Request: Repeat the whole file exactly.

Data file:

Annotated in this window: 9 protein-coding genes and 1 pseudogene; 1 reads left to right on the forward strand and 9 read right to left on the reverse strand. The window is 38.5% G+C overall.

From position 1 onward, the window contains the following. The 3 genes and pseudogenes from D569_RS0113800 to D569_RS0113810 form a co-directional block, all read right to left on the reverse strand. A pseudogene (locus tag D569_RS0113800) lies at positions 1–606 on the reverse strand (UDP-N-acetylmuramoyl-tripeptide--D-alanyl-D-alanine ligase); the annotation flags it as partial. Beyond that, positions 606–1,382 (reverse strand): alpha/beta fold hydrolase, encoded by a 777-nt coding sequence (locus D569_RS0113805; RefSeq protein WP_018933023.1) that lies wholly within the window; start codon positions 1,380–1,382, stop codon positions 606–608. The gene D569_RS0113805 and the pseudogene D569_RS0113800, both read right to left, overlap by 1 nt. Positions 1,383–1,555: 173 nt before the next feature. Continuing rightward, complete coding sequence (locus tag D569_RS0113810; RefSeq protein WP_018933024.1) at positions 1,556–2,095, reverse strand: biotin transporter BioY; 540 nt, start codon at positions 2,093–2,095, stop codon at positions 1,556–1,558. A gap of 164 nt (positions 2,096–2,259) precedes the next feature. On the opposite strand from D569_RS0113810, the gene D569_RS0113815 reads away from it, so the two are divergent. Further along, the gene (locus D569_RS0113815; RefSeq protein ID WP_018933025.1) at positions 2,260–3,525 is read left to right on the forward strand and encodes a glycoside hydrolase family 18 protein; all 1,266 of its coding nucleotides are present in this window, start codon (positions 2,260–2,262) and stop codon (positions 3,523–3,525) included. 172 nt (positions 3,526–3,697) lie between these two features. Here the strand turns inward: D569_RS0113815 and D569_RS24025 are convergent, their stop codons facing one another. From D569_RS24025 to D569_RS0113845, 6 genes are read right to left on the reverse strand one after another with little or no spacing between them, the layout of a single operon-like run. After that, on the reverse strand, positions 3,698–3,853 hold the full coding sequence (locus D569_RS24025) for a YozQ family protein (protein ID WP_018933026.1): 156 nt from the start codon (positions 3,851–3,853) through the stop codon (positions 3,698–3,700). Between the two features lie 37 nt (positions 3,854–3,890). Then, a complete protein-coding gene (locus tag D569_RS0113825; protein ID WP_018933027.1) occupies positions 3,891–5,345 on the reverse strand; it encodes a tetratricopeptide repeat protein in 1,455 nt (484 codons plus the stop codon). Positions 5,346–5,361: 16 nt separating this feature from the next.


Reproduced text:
Annotated in this window: 9 protein-coding genes and 1 pseudogene; 1 reads left to right on the forward strand and 9 read right to left on the reverse strand. The window is 38.5% G+C overall.

From position 1 onward, the window contains the following. The 3 genes and pseudogenes from D569_RS0113800 to D569_RS0113810 form a co-directional block, all read right to left on the reverse strand. A pseudogene (locus tag D569_RS0113800) lies at positions 1–606 on the reverse strand (UDP-N-acetylmuramoyl-tripeptide--D-alanyl-D-alanine ligase); the annotation flags it as partial. Beyond that, positions 606–1,382 (reverse strand): alpha/beta fold hydrolase, encoded by a 777-nt coding sequence (locus D569_RS0113805; RefSeq protein WP_018933023.1) that lies wholly within the window; start codon positions 1,380–1,382, stop codon positions 606–608. The gene D569_RS0113805 and the pseudogene D569_RS0113800, both read right to left, overlap by 1 nt. Positions 1,383–1,555: 173 nt before the next feature. Continuing rightward, complete coding sequence (locus tag D569_RS0113810; RefSeq protein WP_018933024.1) at positions 1,556–2,095, reverse strand: biotin transporter BioY; 540 nt, start codon at positions 2,093–2,095, stop codon at positions 1,556–1,558. A gap of 164 nt (positions 2,096–2,259) precedes the next feature. On the opposite strand from D569_RS0113810, the gene D569_RS0113815 reads away from it, so the two are divergent. Further along, the gene (locus D569_RS0113815; RefSeq protein ID WP_018933025.1) at positions 2,260–3,525 is read left to right on the forward strand and encodes a glycoside hydrolase family 18 protein; all 1,266 of its coding nucleotides are present in this window, start codon (positions 2,260–2,262) and stop codon (positions 3,523–3,525) included. 172 nt (positions 3,526–3,697) lie between these two features. Here the strand turns inward: D569_RS0113815 and D569_RS24025 are convergent, their stop codons facing one another. From D569_RS24025 to D569_RS0113845, 6 genes are read right to left on the reverse strand one after another with little or no spacing between them, the layout of a single operon-like run. After that, on the reverse strand, positions 3,698–3,853 hold the full coding sequence (locus D569_RS24025) for a YozQ family protein (protein ID WP_018933026.1): 156 nt from the start codon (positions 3,851–3,853) through the stop codon (positions 3,698–3,700). Between the two features lie 37 nt (positions 3,854–3,890). Then, a complete protein-coding gene (locus tag D569_RS0113825; protein ID WP_018933027.1) occupies positions 3,891–5,345 on the reverse strand; it encodes a tetratricopeptide repeat protein in 1,455 nt (484 codons plus the stop codon). Positions 5,346–5,361: 16 nt separating this feature from the next.